Alicia Roth Weigel: I think society understands at this point that sexuality is a spectrum. Some people are gay, some are straight, a lot are in-between. And society is also starting to understand that gender is a spectrum, that you're not just a man or a woman, but there's a lot in between there, too. What society hasn't quite learned yet is that sex is also a spectrum. ... "Intersex" is really an umbrella term. It encompasses a wide variety of combinations. But what we all share is that our anatomy doesn't fit super neatly into a binary box.
On growing up intersex
Weigel: I was told that ... I had a problem and it was being fixed and I should never talk to anyone about it. ... I was told that I had testes that could become cancerous, and that's why they were removed. And that was part of this pathological syndrome that I should never tell anyone about, because it is shameful. ...
I felt like a freak my whole life. And that led me to a bunch of different behaviors to "compensate" for being a freak. On the positive side, I became a tri-varsity athlete. I got stellar grades. I went to the Ivy League school. I did all the extracurriculars to try to prove to the world that I was worthy of love, because I didn't fundamentally believe that based on how I was raised. Those are the positives. The negatives were I started abusing a lot of different substances very young, and that was to try to obliterate these feelings of shame and isolation that I felt. And having to lie to the world about who I was.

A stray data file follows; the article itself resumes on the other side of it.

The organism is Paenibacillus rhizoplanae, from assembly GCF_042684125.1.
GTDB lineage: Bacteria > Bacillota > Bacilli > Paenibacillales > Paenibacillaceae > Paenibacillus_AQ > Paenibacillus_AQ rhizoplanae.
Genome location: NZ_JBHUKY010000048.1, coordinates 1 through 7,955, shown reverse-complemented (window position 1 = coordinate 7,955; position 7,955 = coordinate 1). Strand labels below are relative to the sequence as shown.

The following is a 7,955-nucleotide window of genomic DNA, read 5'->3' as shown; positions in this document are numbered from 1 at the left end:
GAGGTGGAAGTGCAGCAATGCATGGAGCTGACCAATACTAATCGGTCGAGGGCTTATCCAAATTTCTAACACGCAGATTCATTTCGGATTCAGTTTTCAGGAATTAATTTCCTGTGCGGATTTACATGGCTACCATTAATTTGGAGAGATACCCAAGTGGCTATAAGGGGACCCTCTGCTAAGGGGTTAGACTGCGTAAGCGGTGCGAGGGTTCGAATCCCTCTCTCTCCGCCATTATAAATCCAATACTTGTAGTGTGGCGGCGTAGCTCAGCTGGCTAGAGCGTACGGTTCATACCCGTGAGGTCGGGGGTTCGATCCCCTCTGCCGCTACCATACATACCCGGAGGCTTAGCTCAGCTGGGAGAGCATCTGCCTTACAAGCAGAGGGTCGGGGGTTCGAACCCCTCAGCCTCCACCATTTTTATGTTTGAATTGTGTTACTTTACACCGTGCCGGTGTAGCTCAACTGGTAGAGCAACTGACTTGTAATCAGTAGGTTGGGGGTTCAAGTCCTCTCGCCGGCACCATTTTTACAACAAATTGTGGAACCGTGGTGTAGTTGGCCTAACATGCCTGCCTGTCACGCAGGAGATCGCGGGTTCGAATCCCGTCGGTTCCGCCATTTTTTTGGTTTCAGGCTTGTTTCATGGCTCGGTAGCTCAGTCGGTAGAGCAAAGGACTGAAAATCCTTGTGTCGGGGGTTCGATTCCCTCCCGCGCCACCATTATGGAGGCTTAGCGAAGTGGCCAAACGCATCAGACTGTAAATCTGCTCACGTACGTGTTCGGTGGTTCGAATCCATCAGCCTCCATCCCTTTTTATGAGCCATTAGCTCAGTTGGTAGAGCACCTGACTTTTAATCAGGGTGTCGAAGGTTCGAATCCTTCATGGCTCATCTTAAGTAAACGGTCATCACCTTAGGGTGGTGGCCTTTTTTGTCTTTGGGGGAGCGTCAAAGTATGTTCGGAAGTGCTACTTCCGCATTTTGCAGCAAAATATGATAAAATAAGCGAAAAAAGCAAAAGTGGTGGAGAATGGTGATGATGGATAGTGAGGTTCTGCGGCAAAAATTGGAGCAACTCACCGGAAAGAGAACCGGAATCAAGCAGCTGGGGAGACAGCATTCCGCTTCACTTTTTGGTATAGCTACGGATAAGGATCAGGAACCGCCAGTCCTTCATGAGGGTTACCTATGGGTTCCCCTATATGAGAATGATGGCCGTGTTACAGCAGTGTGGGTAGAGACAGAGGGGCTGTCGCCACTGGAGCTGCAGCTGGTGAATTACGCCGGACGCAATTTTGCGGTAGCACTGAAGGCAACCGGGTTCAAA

On undergoing surgery to remove her testes as an infant
Weigel: What we now know, looking at the data, is my risk of getting testicular cancer was only somewhere between one and 5%, and much later in life — that that cancer never happens in childhood for people born like me, or very rarely, if it ever does. And so because of a somewhere between one and 5% risk of cancer, they decided to remove my hormone-producing organs without asking me. And the other kicker is your testes or your ovaries, they do a lot more than just control the way that you develop in terms of your gender traits. They can control things such as bone density, how your organs develop in a variety of different ways. ... And by [removing my testes], because my body was in hormone withdrawal, it started leaching calcium from my bones. ... And so essentially, by trying to fix something that wasn't even broken, they created problems. By trying to fix me, they broke me. ...
By trying to fix me, they broke me.